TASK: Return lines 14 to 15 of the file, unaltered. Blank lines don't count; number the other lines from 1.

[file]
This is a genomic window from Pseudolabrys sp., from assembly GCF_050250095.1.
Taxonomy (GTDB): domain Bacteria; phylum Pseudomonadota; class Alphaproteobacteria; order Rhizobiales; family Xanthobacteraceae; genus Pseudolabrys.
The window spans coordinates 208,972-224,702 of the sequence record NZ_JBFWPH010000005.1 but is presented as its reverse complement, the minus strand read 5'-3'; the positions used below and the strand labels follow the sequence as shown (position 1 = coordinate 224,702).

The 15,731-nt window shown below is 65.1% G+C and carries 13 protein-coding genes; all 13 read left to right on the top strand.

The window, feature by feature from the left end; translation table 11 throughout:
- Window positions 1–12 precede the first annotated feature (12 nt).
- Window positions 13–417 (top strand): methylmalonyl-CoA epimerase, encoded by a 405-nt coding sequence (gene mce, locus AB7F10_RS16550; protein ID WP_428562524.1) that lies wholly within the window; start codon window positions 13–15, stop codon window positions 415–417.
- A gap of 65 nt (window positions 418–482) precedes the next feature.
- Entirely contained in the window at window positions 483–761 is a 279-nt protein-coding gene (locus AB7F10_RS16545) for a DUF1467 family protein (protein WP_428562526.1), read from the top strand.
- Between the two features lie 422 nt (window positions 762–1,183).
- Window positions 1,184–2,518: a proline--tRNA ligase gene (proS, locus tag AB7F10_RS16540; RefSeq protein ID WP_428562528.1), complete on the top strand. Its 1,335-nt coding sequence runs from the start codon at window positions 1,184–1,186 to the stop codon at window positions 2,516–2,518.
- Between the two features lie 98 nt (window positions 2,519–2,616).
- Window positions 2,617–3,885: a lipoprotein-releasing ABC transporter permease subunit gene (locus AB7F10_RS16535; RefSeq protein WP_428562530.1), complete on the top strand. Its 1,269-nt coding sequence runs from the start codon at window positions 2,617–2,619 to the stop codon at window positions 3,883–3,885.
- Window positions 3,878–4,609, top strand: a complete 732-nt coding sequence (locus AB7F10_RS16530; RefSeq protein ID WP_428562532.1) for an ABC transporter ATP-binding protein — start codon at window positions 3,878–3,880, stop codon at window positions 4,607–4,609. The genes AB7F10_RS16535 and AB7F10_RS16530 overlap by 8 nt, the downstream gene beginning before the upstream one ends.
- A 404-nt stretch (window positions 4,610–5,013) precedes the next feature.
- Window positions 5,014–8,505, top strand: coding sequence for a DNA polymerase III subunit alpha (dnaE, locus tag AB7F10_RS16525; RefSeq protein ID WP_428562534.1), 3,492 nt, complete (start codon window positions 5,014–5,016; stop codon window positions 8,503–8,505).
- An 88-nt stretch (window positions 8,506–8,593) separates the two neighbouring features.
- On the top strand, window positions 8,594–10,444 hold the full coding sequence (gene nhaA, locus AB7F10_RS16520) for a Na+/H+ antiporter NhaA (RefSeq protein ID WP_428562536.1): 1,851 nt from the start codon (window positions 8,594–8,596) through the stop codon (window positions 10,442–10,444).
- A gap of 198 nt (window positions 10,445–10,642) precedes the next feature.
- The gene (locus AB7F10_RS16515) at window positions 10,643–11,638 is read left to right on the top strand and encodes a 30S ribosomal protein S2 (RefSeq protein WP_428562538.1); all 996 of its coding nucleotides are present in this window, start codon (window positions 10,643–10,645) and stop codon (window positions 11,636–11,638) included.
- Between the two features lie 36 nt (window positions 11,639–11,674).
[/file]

- Window positions 3,878–4,609, top strand: a complete 732-nt coding sequence (locus AB7F10_RS16530; RefSeq protein ID WP_428562532.1) for an ABC transporter ATP-binding protein — start codon at window positions 3,878–3,880, stop codon at window positions 4,607–4,609. The genes AB7F10_RS16535 and AB7F10_RS16530 overlap by 8 nt, the downstream gene beginning before the upstream one ends.
- A 404-nt stretch (window positions 4,610–5,013) precedes the next feature.